FORDHALL IN THE MIDDLE AGES

The earliest period for which there is definite information on the history of Fordhall is the 12th century. During that century, it is likely that the castle – the remains of which can still be seen on the farm – was built and, by 1200, it is likely that a large farm had been established in the area around the castle.

Neither Fordhall nor the nearest village, Longford, appears in Domesday Book – the great land survey started in 1086 by William the Conqueror. Longford was a big village in the Middle Ages by local standards, with at least twenty households, and it is likely that there was already at least a small hamlet there in the 11th century. Longford township – the later local government unit that included Fordhall – was part of the manor of Hodnet until 1712, making it likely that information about Longford was included in the entry for Hodnet, the chief village in the manor, as happened elsewhere in Domesday Book.

Longford and Fordhall’s parish church was also at Hodnet until the 19th century, although the area served by the chapel at Moreton Say formed a separate unit (including Longford and Fordhall) within the parish of Hodnet and was functioning as a parish in all but name by the 16th century. In the Middle Ages, Longford also had a small chapel of its own, dedicated to St Michael.

Domesday Book shows that this area of northwest Shropshire, on the borders of Cheshire and Staffordshire, was very thinly populated in the early Middle Ages. Outside the small, widely scattered, hamlets there were large areas of wood, heath and moss and it is likely that the area now covered by Fordhall Farm was a mixture of uncultivated woodland and heath before the 12th century.
The Mediaeval Castle at Fordhall

The remains of a mediaeval ringwork stand on a promontory overlooking the river Tern on the south-eastern side of the farm. A ringwork was a circular earthwork, probably fortified with a wooden stockade. It seems to have had a second enclosure – a bailey – attached to it on the northern side. The ringwork itself would have housed and sheltered the human occupants; the bailey would have safeguarded animals.

Small castles were common in the landscape of Shropshire at this time, although a ringwork was among the less usual forms, a motte (mound) and bailey being more common. There were castles three miles to the south on either side of the Tern at Hodnet and Stoke on Tern, the most important local places at the time – the town of Market Drayton was not started until the mid-13th century. There was a castle at Tyrley, two miles up the Tern, and there is some suggestion that there may have been a castle at Bletchley, less than two miles to the west of Fordhall.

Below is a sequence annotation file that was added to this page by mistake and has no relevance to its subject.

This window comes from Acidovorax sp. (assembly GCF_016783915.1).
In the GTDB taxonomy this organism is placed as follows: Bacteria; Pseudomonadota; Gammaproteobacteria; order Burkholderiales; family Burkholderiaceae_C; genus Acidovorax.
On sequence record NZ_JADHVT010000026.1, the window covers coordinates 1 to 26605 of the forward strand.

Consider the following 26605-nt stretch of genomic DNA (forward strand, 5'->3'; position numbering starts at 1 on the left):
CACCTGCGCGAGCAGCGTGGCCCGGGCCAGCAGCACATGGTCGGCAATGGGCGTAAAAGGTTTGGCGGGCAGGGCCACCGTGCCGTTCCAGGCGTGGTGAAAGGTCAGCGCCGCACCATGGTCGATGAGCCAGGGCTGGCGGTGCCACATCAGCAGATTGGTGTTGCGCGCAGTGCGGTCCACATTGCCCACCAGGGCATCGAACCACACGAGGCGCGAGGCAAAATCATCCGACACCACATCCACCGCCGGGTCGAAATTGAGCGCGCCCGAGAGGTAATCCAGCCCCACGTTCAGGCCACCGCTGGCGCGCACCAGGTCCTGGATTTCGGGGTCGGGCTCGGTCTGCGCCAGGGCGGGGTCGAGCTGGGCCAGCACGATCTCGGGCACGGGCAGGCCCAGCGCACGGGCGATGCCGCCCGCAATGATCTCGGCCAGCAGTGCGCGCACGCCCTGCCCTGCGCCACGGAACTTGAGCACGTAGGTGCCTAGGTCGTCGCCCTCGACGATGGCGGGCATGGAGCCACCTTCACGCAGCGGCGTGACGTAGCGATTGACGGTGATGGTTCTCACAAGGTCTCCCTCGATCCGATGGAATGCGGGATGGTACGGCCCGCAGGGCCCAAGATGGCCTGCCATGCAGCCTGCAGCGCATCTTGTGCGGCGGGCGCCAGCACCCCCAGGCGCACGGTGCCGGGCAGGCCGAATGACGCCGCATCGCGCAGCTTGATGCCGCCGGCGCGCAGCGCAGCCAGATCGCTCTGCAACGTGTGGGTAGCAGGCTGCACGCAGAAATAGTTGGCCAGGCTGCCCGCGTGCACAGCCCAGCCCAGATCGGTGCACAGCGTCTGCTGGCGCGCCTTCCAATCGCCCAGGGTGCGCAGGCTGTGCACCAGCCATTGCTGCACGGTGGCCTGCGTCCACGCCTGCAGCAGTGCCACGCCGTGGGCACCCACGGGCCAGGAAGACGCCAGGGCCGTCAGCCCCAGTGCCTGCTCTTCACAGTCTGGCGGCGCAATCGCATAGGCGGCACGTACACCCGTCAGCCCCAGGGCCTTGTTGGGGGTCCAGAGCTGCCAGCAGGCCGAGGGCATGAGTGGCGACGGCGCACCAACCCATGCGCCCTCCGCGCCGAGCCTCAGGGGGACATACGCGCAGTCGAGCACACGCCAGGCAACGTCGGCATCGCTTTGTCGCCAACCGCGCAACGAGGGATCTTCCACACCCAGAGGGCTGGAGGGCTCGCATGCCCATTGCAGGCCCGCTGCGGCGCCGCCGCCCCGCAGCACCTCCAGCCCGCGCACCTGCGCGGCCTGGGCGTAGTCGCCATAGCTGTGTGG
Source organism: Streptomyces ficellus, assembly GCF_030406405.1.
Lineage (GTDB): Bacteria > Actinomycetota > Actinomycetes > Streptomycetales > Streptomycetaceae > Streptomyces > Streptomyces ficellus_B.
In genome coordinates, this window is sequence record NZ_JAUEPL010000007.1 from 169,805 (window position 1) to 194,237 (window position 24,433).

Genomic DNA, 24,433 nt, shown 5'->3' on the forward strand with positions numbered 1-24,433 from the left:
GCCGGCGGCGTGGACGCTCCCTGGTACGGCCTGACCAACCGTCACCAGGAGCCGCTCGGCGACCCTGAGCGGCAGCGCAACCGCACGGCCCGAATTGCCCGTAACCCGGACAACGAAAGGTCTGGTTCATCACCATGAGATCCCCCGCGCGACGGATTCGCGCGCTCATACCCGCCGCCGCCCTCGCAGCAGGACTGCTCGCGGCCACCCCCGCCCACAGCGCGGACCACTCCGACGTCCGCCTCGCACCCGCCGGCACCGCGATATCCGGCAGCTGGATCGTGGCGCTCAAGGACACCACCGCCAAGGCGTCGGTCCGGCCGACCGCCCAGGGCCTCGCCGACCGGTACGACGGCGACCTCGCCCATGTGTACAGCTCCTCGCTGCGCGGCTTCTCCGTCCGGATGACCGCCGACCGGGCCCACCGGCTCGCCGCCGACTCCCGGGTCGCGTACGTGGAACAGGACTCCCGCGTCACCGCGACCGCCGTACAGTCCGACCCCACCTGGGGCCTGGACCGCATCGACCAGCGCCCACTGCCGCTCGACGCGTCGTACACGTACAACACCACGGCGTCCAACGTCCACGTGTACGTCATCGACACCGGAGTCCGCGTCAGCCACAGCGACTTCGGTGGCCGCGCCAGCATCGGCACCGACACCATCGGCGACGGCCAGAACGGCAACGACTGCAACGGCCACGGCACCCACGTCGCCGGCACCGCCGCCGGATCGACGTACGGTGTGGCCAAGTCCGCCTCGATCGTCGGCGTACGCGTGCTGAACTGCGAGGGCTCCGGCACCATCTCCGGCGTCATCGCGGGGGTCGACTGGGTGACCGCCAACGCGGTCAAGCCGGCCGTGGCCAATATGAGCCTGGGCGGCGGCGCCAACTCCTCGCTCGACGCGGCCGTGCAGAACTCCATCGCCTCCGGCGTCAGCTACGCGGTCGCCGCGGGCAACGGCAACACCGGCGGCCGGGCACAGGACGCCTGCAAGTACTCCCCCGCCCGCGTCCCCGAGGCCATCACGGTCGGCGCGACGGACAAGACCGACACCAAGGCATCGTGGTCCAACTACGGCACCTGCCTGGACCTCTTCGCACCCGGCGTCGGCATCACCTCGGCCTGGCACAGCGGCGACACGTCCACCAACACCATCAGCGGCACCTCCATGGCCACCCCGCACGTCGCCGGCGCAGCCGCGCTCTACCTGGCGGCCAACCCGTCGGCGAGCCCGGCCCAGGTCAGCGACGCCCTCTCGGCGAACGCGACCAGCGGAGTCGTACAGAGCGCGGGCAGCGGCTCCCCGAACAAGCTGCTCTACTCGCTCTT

Small castles were often built in this period by land-owners to protect themselves, their dependents and their farm-animals just as, a century or two later in this area, big farmhouses were often surrounded by rectangular moats. The times were uncertain and sometimes lawless in this part of the country and, if you had property, you needed to protect it.

In such times, a castle like that at Fordhall may also have had a wider, strategic purpose. From the name of the place, it may have protected a ford – a river-crossing – at this point on the Tern, just as Tyrley Castle was built at the next major crossing to the north, near Drayton. Both Longford and Sutton were among the larger villages in the area in the Middle Ages and Fordhall with its possible river-crossing is on the direct route between them (via Buntingsdale).

Fordhall and its castle were also close to more important routes in the Middle Ages. The A53 follows the line of a route along the north bank of the river Tern that was significant in this period. At Ternhill, a mile to the west of Fordhall, the A53 crosses the A41, which follows in this area the line of the Roman road – the Longford – from the Midlands to Chester. Where Ternhill bridge is now, the Longford crossed the Tern in the 12th century by the next ford along the river south from Fordhall, called the Stratford – the “(Roman) street ford”. The lord of Hodnet had military responsibilities in the Middle Ages – he was seneschal (steward) of Montgomery Castle – so may well have wanted to keep an eye on any movements of armed men along these routes from a vantage point at Fordhall.

Richard Jones & Maude Gould

To read more about the very early history of Fordhall Farm, download our early history file Fordhall History Report October 2010.

To find out more about Fordhall farm from 1866 to 1914 click here

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